Friday, March 12, 2010

JMS Common vs Domain-Specific Interfaces

Reading through the JMS 1.1. spec, I'm motivated to in fact re-read it, since certain concepts are referenced before being introduced. This isn't unusual for a spec, and that's not a critique; but bottom line, I decided to go through the spec a second time, this time collating related information around given concepts in one place, and ordering things in a way that doesn't assume prior knowledge.

This is the first in a series of posts in which I'll focus on concepts and facilities from the spec that call for some kind of design decision (as opposed to more general behaviorial issues, etc.) - since I'm in the process of making those kinds of decisions with my current development efforts.

I'll start with some introductory basics around use of JMS; listing decisions to be made with guidance around each, plus recommended practices, programming idioms and caveats. First I address only the use of "JMS Common" vs "Domain-Specific" interfaces, since that writeup is long enough for its own post.

JMS supports both queue-based (aka Point-to-Point, or PTP) and topic-based (aka Publish/Subscribe, or Pub/Sub) models (aka "domains"). As of JMS 1.1, so-called "common interfaces" are available that encapsulate this distinction (aka "unification of messaging domains") - while the legacy domain-specific APIs are preserved for backwards compatibillity.

As per JMS 1.1, section 2.5: The JMS common interfaces provide a domain-independent view of the PTP and Pub/Sub messaging domains. JMS client programmers are encouraged to use these interfaces to create their client programs.

Here's a table illustrating the difference:

JMS Common Interfaces
Queue Topic
QueueSession TopicSession
QueueSender TopicPublisher
QueueReceiver, QueueBrowser

And here are some definitions:

ConnectionFactory - an administered object used by a client to create a Connection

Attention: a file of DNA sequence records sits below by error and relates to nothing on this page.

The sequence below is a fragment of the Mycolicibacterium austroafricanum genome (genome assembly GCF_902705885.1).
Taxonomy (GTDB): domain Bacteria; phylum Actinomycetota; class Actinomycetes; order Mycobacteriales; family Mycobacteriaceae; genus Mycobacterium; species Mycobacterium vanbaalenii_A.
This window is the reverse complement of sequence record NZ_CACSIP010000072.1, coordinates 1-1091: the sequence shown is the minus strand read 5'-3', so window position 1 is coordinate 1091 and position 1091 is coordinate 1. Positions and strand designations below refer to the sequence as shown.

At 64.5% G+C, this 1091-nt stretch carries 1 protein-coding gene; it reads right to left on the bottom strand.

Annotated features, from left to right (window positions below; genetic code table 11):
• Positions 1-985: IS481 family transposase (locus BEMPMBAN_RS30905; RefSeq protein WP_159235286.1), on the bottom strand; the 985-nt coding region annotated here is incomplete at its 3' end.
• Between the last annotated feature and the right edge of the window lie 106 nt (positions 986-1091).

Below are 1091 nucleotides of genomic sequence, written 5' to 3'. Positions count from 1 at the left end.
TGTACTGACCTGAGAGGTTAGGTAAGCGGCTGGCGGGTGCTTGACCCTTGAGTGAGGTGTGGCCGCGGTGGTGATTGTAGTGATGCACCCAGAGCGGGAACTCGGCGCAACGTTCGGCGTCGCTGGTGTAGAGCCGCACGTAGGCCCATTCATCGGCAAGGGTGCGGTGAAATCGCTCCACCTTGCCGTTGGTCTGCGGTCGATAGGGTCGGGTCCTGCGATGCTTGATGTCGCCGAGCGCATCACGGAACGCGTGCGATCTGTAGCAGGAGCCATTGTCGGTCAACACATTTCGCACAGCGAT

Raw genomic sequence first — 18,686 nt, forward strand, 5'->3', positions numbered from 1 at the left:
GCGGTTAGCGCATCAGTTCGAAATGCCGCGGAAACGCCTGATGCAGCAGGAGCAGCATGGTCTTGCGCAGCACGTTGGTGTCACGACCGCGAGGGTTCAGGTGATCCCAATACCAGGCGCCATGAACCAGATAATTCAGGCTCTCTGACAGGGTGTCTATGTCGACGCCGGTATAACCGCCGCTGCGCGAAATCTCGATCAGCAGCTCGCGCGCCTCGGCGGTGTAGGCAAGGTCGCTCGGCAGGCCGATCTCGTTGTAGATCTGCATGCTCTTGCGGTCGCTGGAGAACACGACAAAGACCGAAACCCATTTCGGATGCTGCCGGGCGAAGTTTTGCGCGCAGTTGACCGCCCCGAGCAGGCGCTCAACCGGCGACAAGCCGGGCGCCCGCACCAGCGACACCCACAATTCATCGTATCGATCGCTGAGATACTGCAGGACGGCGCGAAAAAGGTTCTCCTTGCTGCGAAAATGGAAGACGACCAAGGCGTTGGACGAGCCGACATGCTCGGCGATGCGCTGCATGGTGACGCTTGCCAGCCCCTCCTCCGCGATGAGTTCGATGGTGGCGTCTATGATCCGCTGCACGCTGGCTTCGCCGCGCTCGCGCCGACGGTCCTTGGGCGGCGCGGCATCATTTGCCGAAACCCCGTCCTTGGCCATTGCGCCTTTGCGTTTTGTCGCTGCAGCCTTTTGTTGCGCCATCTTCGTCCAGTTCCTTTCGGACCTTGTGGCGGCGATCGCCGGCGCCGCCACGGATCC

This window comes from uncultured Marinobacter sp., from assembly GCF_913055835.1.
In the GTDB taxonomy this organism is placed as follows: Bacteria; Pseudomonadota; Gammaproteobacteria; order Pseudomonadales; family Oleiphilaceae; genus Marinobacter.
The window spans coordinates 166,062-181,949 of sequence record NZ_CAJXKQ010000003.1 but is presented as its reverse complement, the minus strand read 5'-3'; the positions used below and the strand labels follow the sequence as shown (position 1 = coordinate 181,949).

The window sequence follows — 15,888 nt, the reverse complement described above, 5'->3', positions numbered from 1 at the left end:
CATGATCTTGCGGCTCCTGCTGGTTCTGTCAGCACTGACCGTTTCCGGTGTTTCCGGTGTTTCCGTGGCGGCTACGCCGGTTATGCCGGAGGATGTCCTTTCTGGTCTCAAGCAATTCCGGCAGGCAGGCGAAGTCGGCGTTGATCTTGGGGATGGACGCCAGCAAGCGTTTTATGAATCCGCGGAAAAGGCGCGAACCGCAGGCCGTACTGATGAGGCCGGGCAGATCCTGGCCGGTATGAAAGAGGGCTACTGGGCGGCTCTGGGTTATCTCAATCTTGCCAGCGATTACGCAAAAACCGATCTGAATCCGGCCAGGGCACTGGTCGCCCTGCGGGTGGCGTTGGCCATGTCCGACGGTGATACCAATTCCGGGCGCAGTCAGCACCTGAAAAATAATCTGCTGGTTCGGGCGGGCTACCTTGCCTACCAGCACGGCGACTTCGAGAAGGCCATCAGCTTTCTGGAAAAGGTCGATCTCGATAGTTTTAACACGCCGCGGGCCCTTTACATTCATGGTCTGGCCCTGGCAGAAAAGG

Connection - an active connection to a JMS provider
Destination - an administered object that encapsulates the identity of a message destination
Session - a single-threaded context for sending and receiving messages
MessageProducer - an object created by a Session that is used for sending messages to a destination
MessageConsumer - an object created by a Session that is used for receiving messages sent to a destination

Decision: which one to use?

Recommendation: use the JMS common interface, in particular if you wish to enclose send/receive of messages from both domains (i.e. queue and topic) within a single transaction. From section 11.4.1: (use of JMS Common API) simplifies the client programming model, so that the client programmer can use a simplified set of APIs to create an application...using (JMS Common) methods, a JMS client can create a transacted Session, and then receive messages from a Queue and send messages to a Topic within the same transaction. There are additional benefits to providers in terms of opportunities for certain optimizations in their implementations.

Caveat: Be aware that in future JMS releases, the domain-specific APIs may be deprecated. Keep in mind that PTP and Pub/Sub messaging system behaviors will of course be different, even though you're using the same API, since the semantics of each domain are different. An unpleasant side-effect of this is the fact that, since the common interface defines e.g. some queue-specific methods - and since the topic-specific classes inherit from that interface - there are some methods available that just aren't appropriate. If the application calls any of these methods, an IllegalStateException is thrown. Why this isn't an OperationUnsupportedException is another question.

Here is the list of those methods:

Interface Method
QueueConnection createDurableConnectionConsumer
QueueSession createDurableSubscriber
TopicSession createQueueBrowser

Note that there are also JMS Common Interfaces available for JTS services, as described in section 8.6 of the spec. However, be aware that JMS providers are not required to support JTS, so use of this is not portable across providers.

In the next post, I'll touch on more basics, to include security and concurrency.

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